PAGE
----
Discussions And Winning


Roulette_in_Las_VegasI’ve been on the Internet long enough to have involved myself in a good number of discussions. I’ve gotten myself banned from a couple sites for being contentious, and have had a fair share of mud flung in my direction.

From where I sit, having learned a thing or two along the way, I think people enter into Internet discussions for one of four reasons. Some people take part by dropping their explicit opinion without reading any other comments and without returning to engage any opposing views. In other words, they drop their opinion and run. They are like drive-by shooters.

Others want to be the wise professor, showing all the other peons, er, people, what they know.

Some percent of people care more about winning than they do what it is they are discussing. Consequently, if they are corrected or challenged in what they say, they must find a way to attack back, to gain points for the ones they lost.

Finally, there are some people who actually want to engage in give-and-take, to consider a subject from a different perspective, to learn even though they may continue to disagree. They may even discover they have far more common ground with those in disagreement than they had once presumed. In short, they are willing to engage in a discussion without the need to win.

I have to admit, I’m a fan of this latter type of interaction. I like learning new things. I like having my own assumptions and beliefs challenged. It forces me to examine where I stand and see if it’s actually firm enough to hold me up.

More often than not, I come away from those kinds of discussions with a firmer conviction. Sometimes I’m forced to do some homework—to search out answers to a question I hadn’t thought of before or know little about. That also is a good thing—a very good thing.

But the “discussions” that devolve into gamesmanship in which one party cares more about winning than about considering both sides of a question, or about the people with whom they’re dialoguing, bring out the worst in me. As my family can tell you, I don’t like losing. I don’t like eating humble pie. I don’t like people calling me names or laughing at my expense. My instinct is to fight back, to prove I know just as much, can be as snarky as they, can take them down a peg.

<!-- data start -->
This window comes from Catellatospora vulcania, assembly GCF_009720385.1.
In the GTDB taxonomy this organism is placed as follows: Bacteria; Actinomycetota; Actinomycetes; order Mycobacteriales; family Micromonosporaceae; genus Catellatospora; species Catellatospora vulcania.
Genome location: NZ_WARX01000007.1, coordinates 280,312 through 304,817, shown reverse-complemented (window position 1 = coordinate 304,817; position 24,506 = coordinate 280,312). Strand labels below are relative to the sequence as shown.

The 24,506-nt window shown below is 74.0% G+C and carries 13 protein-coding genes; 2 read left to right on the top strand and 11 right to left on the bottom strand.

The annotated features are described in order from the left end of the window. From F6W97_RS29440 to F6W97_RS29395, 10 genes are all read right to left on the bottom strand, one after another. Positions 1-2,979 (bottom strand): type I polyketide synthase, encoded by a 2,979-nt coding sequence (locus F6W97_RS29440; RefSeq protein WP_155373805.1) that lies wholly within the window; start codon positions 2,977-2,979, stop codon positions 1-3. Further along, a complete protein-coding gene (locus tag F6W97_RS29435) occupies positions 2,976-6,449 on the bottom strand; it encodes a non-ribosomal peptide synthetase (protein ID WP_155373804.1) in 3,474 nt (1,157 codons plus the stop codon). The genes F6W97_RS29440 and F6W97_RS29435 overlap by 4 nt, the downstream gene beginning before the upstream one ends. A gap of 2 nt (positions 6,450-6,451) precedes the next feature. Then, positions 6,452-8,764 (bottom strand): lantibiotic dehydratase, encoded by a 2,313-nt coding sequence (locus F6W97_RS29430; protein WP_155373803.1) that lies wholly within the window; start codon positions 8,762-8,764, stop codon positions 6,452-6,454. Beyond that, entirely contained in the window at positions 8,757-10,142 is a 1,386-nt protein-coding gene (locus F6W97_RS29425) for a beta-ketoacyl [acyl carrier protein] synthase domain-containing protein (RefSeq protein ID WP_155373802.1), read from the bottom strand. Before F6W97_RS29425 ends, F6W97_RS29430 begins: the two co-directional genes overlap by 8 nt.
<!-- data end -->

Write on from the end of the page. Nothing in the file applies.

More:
In short, I’m tempted to adopt the “discussion is about winning” mindset.

It’s a temptation, sadly, because “everyone’s doing it.” The desire to win has become far too prevalent in western society. We want our sports teams to win (I sure do!) We want the singer we voted for to win. We want our political candidate to win. We want to beat the other driver in a race to the next red light, and we surely don’t want to let that jerk in ahead of us.

The bottom line, I guess, is pride. We want to come out looking like we did something (picked the best team, the best singer, the best candidate). We want to outshine the next guy, even when we don’t know that guy and will never see him again. It’s our own ego we are trying to satisfy.

Ego, I think, is what drove those teachers in Atlanta to cheat for their students. In fact, CNN reported that during former Georgia District Attorney Michael Bowers investigation, “he heard that educators cheated out of pride, to earn bonuses, to enhance their careers or to keep their jobs” (emphasis mine). Ego drives gang members to tag their turf and protect it. Ego drives businessmen to pull shady deals so they can climb over their buddy as they ascend the corporate ladder. Ego drives soccer moms to brag about their kids’ accomplishments even as they conveniently forget to mention the problems. Ego causes church leaders to play the number game—how many converts, how many baptisms, how many attendees.

And why shouldn’t ego be a growing factor in today’s society? From the moment kids can walk and talk, parents and TV and educators and most every other adult they come in contact with, tell them they can do whatever they put their little minds to. Unfortunately, “Just win, baby” actually hasn’t turned out to be much of a winning formula.

Some people believe it and spend their lives trying to get to whatever goal they desire and believe they deserve, regardless of the methods required to do so. Others who learn they aren’t the winners their parents said they were, live vicariously through their own children or through their favorite golfer or race car driver; others steep themselves in the gaming community and make all parts of life about winning. Including Internet discussions.